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Tuesday, April 29, 2014

White House "Thinking" Makes The Best Case for Privatization of Cyber Security

Yesterday's New York Times story (read it here) on White House "thinking" regarding cyber security is absolute proof that privatization is the only workable solution. The net-net seems to be that we can't count on the people protecting our infrastructure to let us know of vulnerabilities and back doors, because those flaws would then be fixed and unavailable to our own spooks:
But  [Michael Daniel, the White House cybersecurity coordinator] spent the rest of his blog entry describing what conditions might lead to a decision not to publish the details of a flaw — perhaps for a short time, perhaps for much longer. “Disclosing a vulnerability can mean that we forego an opportunity to collect crucial intelligence that could thwart a terrorist attack, stop the theft of our nation’s intellectual property, or even discover more dangerous vulnerabilities that are being used by hackers or other adversaries to exploit our networks,” Mr. Daniel wrote, describing the review that has taken place at the White House in the past few months.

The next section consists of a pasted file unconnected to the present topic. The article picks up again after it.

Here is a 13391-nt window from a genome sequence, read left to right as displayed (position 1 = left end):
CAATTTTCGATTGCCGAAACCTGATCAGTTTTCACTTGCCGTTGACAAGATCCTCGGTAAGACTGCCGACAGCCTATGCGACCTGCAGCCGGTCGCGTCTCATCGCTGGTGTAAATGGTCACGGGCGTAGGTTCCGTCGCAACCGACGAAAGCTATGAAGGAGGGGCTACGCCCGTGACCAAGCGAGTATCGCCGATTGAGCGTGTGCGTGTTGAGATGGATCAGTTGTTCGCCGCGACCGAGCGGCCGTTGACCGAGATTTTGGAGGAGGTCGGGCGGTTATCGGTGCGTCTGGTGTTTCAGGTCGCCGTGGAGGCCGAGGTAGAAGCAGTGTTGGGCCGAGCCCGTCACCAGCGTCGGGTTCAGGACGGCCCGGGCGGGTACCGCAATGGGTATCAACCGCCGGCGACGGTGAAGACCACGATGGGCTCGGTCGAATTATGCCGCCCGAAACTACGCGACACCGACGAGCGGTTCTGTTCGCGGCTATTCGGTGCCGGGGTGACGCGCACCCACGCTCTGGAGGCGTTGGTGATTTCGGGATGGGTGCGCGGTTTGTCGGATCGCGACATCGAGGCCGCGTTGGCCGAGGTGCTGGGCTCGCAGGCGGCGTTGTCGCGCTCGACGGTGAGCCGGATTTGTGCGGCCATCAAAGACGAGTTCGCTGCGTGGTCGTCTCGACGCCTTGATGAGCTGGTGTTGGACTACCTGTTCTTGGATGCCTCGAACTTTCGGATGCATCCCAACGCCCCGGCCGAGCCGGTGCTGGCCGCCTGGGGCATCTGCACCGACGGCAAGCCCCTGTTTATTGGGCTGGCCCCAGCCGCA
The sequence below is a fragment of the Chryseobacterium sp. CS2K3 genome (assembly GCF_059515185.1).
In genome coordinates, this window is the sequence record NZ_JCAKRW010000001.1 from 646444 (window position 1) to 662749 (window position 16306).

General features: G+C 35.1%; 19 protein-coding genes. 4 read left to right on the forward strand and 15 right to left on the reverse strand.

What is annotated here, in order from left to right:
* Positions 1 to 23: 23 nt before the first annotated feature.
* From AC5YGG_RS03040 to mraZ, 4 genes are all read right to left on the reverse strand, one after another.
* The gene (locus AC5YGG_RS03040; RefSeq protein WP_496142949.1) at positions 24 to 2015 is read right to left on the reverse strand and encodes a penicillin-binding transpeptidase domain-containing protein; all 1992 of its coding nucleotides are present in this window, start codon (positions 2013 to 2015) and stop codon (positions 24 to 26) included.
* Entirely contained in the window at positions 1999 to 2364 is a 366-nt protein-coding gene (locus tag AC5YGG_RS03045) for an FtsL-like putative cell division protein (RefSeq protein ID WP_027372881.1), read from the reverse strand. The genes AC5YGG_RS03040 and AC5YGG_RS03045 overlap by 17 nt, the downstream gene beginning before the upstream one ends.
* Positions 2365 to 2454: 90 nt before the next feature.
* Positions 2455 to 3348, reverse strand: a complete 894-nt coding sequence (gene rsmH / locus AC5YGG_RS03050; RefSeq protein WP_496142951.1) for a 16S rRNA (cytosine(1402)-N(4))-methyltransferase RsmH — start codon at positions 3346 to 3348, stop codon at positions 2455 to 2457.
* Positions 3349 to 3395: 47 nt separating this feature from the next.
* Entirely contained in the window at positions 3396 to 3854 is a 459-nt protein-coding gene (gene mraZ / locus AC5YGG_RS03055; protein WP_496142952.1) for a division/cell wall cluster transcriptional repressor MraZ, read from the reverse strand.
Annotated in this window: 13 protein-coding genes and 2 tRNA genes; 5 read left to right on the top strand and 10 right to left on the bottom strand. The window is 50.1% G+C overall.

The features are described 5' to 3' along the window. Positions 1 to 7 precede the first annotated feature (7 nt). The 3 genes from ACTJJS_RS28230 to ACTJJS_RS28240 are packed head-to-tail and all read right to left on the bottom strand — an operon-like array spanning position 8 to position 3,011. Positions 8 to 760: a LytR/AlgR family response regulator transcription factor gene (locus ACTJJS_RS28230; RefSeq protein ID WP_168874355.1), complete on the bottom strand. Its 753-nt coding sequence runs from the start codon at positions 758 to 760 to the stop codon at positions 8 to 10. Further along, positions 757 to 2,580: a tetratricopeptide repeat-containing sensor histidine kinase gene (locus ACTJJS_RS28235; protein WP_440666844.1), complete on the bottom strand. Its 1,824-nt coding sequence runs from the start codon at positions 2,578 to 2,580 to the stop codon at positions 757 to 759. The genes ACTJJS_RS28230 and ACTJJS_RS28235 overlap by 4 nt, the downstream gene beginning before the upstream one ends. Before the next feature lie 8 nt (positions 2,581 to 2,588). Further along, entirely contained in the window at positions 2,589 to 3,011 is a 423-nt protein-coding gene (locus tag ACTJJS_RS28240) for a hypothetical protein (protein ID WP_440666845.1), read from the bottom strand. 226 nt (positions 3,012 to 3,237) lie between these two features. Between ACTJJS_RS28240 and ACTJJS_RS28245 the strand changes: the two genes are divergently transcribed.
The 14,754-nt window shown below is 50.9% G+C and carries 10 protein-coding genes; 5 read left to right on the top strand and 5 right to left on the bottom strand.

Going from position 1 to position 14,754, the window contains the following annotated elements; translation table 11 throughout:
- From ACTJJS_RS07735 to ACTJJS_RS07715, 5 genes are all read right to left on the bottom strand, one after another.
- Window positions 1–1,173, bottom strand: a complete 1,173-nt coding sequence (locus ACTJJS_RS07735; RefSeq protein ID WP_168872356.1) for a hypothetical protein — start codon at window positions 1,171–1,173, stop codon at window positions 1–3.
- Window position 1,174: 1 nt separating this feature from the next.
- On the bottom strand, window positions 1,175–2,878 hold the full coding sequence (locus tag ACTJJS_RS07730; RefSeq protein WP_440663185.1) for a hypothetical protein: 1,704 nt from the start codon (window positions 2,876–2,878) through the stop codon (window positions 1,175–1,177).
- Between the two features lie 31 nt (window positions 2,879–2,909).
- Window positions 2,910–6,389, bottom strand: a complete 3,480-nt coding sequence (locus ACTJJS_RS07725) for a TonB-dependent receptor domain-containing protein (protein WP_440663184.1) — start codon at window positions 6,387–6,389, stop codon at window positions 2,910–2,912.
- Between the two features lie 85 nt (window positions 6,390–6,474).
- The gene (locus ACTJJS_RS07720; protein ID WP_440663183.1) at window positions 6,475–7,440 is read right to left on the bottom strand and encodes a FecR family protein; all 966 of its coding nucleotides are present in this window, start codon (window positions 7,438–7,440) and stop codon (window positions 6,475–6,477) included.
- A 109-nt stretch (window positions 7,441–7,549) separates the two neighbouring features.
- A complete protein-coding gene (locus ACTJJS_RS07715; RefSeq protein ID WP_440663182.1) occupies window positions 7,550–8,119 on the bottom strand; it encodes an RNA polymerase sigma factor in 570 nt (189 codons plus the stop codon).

Makes you feel warm all over. Doesn't it?

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Implementation suggestions for THE MORGAN DOCTRINE are most welcome. What are the "Got'chas!"? What questions would some future Cyber Privateering Czar have to answer about this in a Senate confirmation hearing?